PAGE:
Cyber Espionage and International Law. By Russell Buchan. Oxford: Hart, 2018 (Book Review)
Canadian Yearbook of international Law, 2018/Annuaire canadien de droit international, 2018
6 Pages Posted: 16 Sep 2019
Date Written: April 1, 2019
In 2015, then US President Barack Obama referred to cyberspace as the “new Wild West” — vast, lawless, and without a sheriff in sight. Given these qualities, it is unsurprising that actors leverage cyberspace to perpetrate crime, terrorism, foreign influence, and espionage with increasing effectiveness. Meanwhile, the international community has struggled to find common ground on the application, let alone enforcement, of international law in cyberspace. While there have been a number of high-level commitments made by allied states to work together to develop “norms of cyberspace,” the prominent and decade-long effort of the United Nations Group of Governmental Experts to address state behaviour in cyberspace collapsed in 2017 due to a lack of consensus. Two separate and open-ended working groups have since taken its place; one effort led by the United States, the other by Russia.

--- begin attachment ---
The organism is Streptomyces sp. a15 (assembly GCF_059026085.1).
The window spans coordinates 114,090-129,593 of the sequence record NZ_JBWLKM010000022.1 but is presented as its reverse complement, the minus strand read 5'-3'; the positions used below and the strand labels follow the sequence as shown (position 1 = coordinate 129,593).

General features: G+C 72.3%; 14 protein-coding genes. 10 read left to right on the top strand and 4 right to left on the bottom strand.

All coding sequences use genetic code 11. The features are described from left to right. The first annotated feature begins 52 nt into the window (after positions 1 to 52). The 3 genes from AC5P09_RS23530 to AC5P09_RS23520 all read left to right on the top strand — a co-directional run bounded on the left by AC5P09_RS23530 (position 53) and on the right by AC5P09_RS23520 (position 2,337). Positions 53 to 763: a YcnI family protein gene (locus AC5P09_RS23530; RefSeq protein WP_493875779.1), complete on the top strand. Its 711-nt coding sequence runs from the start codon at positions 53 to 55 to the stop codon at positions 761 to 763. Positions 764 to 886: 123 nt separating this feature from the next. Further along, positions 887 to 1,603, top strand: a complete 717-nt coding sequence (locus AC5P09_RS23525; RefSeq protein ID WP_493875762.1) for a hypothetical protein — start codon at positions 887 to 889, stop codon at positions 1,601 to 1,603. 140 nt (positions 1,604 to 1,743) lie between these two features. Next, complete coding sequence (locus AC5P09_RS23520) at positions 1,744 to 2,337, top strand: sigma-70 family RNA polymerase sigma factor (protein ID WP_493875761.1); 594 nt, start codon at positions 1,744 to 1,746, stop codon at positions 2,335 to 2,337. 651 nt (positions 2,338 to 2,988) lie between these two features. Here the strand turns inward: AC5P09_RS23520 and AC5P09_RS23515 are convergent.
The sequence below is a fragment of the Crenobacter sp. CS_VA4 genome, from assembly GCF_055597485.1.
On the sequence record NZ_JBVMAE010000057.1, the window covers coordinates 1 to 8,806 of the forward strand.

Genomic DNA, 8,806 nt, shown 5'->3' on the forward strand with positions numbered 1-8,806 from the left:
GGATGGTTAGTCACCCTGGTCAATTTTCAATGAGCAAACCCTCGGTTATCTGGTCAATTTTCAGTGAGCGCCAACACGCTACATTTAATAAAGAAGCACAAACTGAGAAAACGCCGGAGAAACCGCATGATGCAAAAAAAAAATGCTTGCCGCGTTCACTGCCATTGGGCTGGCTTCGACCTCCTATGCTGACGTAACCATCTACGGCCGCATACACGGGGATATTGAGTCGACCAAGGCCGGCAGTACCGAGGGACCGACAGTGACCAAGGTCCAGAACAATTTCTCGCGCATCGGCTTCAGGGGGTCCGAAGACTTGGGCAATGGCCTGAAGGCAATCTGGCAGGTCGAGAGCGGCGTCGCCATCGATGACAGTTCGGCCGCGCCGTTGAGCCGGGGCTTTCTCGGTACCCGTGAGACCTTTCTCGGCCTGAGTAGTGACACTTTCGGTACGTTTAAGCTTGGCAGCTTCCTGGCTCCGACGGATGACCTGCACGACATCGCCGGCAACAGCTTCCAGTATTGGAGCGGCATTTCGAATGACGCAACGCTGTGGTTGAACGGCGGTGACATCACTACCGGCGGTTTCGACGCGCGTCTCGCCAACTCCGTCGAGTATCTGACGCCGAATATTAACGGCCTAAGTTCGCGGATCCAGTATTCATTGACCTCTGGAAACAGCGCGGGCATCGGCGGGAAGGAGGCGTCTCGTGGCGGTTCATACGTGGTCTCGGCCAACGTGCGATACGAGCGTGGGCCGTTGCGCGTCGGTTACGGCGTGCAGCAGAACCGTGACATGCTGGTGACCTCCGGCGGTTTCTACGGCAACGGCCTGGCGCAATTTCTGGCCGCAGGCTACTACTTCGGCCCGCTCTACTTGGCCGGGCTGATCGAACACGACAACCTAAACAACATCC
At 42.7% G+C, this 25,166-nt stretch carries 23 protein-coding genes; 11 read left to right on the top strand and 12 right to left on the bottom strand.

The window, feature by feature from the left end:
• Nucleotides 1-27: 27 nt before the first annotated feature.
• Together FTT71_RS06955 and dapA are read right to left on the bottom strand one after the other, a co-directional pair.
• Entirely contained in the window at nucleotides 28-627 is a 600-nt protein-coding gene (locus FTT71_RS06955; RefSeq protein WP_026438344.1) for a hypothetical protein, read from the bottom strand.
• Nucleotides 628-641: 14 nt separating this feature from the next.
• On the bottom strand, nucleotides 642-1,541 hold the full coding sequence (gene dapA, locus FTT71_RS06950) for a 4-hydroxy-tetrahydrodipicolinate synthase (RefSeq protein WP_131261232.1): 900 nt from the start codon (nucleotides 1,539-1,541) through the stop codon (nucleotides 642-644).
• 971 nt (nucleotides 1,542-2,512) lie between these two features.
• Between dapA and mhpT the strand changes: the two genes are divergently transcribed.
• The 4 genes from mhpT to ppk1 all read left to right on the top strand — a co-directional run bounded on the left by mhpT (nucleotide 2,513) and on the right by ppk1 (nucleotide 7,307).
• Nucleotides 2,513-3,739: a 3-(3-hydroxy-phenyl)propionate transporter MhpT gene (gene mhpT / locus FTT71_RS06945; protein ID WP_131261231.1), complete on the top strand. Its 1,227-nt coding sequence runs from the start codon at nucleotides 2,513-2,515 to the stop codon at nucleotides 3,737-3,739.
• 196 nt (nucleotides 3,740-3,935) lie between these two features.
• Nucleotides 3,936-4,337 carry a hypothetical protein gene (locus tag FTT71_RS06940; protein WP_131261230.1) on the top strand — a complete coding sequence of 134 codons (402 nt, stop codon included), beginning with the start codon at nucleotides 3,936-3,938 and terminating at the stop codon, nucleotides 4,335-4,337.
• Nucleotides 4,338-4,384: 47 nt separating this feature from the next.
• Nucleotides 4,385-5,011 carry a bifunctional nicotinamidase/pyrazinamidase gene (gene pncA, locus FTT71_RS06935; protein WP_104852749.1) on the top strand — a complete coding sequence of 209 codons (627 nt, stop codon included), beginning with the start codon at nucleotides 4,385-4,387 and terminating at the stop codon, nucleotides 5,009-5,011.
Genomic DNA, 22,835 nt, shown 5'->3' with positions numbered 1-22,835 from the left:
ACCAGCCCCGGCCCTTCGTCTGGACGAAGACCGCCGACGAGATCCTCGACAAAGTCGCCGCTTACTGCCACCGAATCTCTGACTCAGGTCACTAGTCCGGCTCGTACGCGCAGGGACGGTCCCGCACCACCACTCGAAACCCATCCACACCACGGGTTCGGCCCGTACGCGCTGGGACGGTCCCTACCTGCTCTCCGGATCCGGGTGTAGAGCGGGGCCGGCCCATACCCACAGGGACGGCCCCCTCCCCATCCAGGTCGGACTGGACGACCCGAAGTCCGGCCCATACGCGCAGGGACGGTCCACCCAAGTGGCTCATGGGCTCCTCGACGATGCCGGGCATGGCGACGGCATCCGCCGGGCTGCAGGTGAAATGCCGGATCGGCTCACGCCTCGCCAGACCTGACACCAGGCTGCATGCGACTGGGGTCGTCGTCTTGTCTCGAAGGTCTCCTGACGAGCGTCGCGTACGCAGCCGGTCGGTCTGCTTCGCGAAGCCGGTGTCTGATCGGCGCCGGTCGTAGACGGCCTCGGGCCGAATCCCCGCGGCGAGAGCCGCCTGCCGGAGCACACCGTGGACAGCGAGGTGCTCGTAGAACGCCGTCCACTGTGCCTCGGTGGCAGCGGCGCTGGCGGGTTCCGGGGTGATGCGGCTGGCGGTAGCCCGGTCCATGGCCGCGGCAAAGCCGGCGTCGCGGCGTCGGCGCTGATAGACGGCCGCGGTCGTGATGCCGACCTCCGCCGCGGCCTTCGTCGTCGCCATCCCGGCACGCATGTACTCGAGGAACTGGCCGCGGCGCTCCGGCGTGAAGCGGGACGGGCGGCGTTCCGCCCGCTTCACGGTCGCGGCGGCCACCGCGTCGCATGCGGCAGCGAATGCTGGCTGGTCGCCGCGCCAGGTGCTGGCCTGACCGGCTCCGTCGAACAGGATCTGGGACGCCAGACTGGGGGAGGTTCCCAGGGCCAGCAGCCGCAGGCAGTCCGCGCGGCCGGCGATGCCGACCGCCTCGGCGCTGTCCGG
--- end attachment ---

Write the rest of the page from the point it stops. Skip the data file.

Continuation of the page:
In his text, Cyber Espionage and International Law, Russell Buchan not only takes on the notion that cyberspace is a lawless domain, but he also challenges the oft-repeated assertion that state-sponsored espionage is lawful under international law.
Keywords: Cyber, espionage, international law, economic espionage, customary international law
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